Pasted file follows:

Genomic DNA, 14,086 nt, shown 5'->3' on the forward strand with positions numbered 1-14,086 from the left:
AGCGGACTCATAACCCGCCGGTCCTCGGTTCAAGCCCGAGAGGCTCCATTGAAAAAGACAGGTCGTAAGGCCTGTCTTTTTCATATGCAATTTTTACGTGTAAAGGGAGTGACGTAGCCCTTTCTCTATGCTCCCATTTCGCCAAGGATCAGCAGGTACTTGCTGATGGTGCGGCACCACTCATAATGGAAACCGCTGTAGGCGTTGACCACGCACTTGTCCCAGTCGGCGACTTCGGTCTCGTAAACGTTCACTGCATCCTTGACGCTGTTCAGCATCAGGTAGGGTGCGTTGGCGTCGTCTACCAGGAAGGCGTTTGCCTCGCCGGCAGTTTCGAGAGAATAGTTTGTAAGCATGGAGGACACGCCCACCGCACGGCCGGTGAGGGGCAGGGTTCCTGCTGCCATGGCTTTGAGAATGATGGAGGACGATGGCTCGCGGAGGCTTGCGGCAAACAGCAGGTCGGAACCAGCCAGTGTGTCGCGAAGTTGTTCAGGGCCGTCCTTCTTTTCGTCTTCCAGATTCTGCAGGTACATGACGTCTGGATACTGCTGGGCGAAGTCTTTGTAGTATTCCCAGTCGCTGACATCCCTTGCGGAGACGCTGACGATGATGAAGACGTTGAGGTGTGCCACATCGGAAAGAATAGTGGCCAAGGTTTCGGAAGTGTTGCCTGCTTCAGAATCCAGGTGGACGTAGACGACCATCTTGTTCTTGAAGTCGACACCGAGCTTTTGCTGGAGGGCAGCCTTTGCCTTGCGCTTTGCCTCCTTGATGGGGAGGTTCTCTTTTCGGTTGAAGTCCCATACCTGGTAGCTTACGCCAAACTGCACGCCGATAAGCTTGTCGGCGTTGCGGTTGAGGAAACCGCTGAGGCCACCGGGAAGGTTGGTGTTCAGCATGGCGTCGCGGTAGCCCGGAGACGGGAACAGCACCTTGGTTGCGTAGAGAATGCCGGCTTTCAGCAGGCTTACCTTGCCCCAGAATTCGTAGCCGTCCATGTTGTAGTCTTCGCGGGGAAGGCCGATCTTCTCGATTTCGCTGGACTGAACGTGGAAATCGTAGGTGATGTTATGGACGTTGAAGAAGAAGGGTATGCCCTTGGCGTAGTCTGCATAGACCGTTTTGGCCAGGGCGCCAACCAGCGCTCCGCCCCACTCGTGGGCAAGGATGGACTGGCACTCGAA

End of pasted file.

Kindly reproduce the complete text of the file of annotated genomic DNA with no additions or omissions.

Genomic DNA, 14,086 nt, shown 5'->3' on the forward strand with positions numbered 1-14,086 from the left:
AGCGGACTCATAACCCGCCGGTCCTCGGTTCAAGCCCGAGAGGCTCCATTGAAAAAGACAGGTCGTAAGGCCTGTCTTTTTCATATGCAATTTTTACGTGTAAAGGGAGTGACGTAGCCCTTTCTCTATGCTCCCATTTCGCCAAGGATCAGCAGGTACTTGCTGATGGTGCGGCACCACTCATAATGGAAACCGCTGTAGGCGTTGACCACGCACTTGTCCCAGTCGGCGACTTCGGTCTCGTAAACGTTCACTGCATCCTTGACGCTGTTCAGCATCAGGTAGGGTGCGTTGGCGTCGTCTACCAGGAAGGCGTTTGCCTCGCCGGCAGTTTCGAGAGAATAGTTTGTAAGCATGGAGGACACGCCCACCGCACGGCCGGTGAGGGGCAGGGTTCCTGCTGCCATGGCTTTGAGAATGATGGAGGACGATGGCTCGCGGAGGCTTGCGGCAAACAGCAGGTCGGAACCAGCCAGTGTGTCGCGAAGTTGTTCAGGGCCGTCCTTCTTTTCGTCTTCCAGATTCTGCAGGTACATGACGTCTGGATACTGCTGGGCGAAGTCTTTGTAGTATTCCCAGTCGCTGACATCCCTTGCGGAGACGCTGACGATGATGAAGACGTTGAGGTGTGCCACATCGGAAAGAATAGTGGCCAAGGTTTCGGAAGTGTTGCCTGCTTCAGAATCCAGGTGGACGTAGACGACCATCTTGTTCTTGAAGTCGACACCGAGCTTTTGCTGGAGGGCAGCCTTTGCCTTGCGCTTTGCCTCCTTGATGGGGAGGTTCTCTTTTCGGTTGAAGTCCCATACCTGGTAGCTTACGCCAAACTGCACGCCGATAAGCTTGTCGGCGTTGCGGTTGAGGAAACCGCTGAGGCCACCGGGAAGGTTGGTGTTCAGCATGGCGTCGCGGTAGCCCGGAGACGGGAACAGCACCTTGGTTGCGTAGAGAATGCCGGCTTTCAGCAGGCTTACCTTGCCCCAGAATTCGTAGCCGTCCATGTTGTAGTCTTCGCGGGGAAGGCCGATCTTCTCGATTTCGCTGGACTGAACGTGGAAATCGTAGGTGATGTTATGGACGTTGAAGAAGAAGGGTATGCCCTTGGCGTAGTCTGCATAGACCGTTTTGGCCAGGGCGCCAACCAGCGCTCCGCCCCACTCGTGGGCAAGGATGGACTGGCACTCGAA